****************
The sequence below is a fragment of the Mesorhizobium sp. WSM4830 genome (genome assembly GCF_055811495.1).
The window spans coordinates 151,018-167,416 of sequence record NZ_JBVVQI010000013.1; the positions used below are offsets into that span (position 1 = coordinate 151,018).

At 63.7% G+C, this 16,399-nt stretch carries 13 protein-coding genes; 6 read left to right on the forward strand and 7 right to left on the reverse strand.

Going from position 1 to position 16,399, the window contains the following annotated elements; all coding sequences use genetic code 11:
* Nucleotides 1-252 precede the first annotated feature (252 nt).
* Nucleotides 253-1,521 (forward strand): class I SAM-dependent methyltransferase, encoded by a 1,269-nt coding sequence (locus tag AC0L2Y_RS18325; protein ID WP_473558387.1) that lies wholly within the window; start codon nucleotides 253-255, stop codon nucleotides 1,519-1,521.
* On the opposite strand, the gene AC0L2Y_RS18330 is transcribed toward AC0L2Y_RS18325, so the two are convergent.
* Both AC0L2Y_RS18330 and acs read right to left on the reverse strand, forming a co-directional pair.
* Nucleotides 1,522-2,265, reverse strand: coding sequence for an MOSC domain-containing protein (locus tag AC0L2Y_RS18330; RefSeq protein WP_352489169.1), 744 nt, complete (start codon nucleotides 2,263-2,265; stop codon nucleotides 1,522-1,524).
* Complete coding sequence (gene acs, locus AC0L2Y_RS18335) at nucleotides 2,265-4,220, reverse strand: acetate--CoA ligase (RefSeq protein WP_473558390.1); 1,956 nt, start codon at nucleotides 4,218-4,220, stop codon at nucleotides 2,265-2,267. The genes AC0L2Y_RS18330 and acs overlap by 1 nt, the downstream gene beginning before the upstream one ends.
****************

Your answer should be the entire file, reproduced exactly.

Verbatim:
The sequence below is a fragment of the Mesorhizobium sp. WSM4830 genome (genome assembly GCF_055811495.1).
The window spans coordinates 151,018-167,416 of sequence record NZ_JBVVQI010000013.1; the positions used below are offsets into that span (position 1 = coordinate 151,018).

At 63.7% G+C, this 16,399-nt stretch carries 13 protein-coding genes; 6 read left to right on the forward strand and 7 right to left on the reverse strand.

Going from position 1 to position 16,399, the window contains the following annotated elements; all coding sequences use genetic code 11:
* Nucleotides 1-252 precede the first annotated feature (252 nt).
* Nucleotides 253-1,521 (forward strand): class I SAM-dependent methyltransferase, encoded by a 1,269-nt coding sequence (locus tag AC0L2Y_RS18325; protein ID WP_473558387.1) that lies wholly within the window; start codon nucleotides 253-255, stop codon nucleotides 1,519-1,521.
* On the opposite strand, the gene AC0L2Y_RS18330 is transcribed toward AC0L2Y_RS18325, so the two are convergent.
* Both AC0L2Y_RS18330 and acs read right to left on the reverse strand, forming a co-directional pair.
* Nucleotides 1,522-2,265, reverse strand: coding sequence for an MOSC domain-containing protein (locus tag AC0L2Y_RS18330; RefSeq protein WP_352489169.1), 744 nt, complete (start codon nucleotides 2,263-2,265; stop codon nucleotides 1,522-1,524).
* Complete coding sequence (gene acs, locus AC0L2Y_RS18335) at nucleotides 2,265-4,220, reverse strand: acetate--CoA ligase (RefSeq protein WP_473558390.1); 1,956 nt, start codon at nucleotides 4,218-4,220, stop codon at nucleotides 2,265-2,267. The genes AC0L2Y_RS18330 and acs overlap by 1 nt, the downstream gene beginning before the upstream one ends.